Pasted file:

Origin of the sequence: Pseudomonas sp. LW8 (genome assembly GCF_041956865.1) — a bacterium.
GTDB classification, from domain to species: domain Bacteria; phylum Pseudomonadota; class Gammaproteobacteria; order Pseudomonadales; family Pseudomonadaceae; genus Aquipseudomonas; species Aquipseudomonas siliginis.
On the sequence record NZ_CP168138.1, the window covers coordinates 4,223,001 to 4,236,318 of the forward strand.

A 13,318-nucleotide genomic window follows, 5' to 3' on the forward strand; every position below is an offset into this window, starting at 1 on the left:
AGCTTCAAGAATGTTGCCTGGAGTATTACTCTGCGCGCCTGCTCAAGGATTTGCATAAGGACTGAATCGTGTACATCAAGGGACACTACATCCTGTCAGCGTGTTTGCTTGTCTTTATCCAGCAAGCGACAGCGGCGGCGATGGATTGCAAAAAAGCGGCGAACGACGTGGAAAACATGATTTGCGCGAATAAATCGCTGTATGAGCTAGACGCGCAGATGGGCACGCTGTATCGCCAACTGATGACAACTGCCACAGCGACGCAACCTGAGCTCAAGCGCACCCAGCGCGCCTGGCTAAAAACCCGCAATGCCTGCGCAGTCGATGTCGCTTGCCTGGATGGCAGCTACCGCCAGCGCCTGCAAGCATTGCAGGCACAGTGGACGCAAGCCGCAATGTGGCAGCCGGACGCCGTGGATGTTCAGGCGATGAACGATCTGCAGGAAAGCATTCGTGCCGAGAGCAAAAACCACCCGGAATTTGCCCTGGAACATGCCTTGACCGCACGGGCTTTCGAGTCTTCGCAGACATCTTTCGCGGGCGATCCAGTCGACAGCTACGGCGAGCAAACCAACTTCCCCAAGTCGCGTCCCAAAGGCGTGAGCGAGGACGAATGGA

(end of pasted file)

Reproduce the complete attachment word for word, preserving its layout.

Origin of the sequence: Pseudomonas sp. LW8 (genome assembly GCF_041956865.1) — a bacterium.
GTDB classification, from domain to species: domain Bacteria; phylum Pseudomonadota; class Gammaproteobacteria; order Pseudomonadales; family Pseudomonadaceae; genus Aquipseudomonas; species Aquipseudomonas siliginis.
On the sequence record NZ_CP168138.1, the window covers coordinates 4,223,001 to 4,236,318 of the forward strand.

A 13,318-nucleotide genomic window follows, 5' to 3' on the forward strand; every position below is an offset into this window, starting at 1 on the left:
AGCTTCAAGAATGTTGCCTGGAGTATTACTCTGCGCGCCTGCTCAAGGATTTGCATAAGGACTGAATCGTGTACATCAAGGGACACTACATCCTGTCAGCGTGTTTGCTTGTCTTTATCCAGCAAGCGACAGCGGCGGCGATGGATTGCAAAAAAGCGGCGAACGACGTGGAAAACATGATTTGCGCGAATAAATCGCTGTATGAGCTAGACGCGCAGATGGGCACGCTGTATCGCCAACTGATGACAACTGCCACAGCGACGCAACCTGAGCTCAAGCGCACCCAGCGCGCCTGGCTAAAAACCCGCAATGCCTGCGCAGTCGATGTCGCTTGCCTGGATGGCAGCTACCGCCAGCGCCTGCAAGCATTGCAGGCACAGTGGACGCAAGCCGCAATGTGGCAGCCGGACGCCGTGGATGTTCAGGCGATGAACGATCTGCAGGAAAGCATTCGTGCCGAGAGCAAAAACCACCCGGAATTTGCCCTGGAACATGCCTTGACCGCACGGGCTTTCGAGTCTTCGCAGACATCTTTCGCGGGCGATCCAGTCGACAGCTACGGCGAGCAAACCAACTTCCCCAAGTCGCGTCCCAAAGGCGTGAGCGAGGACGAATGGA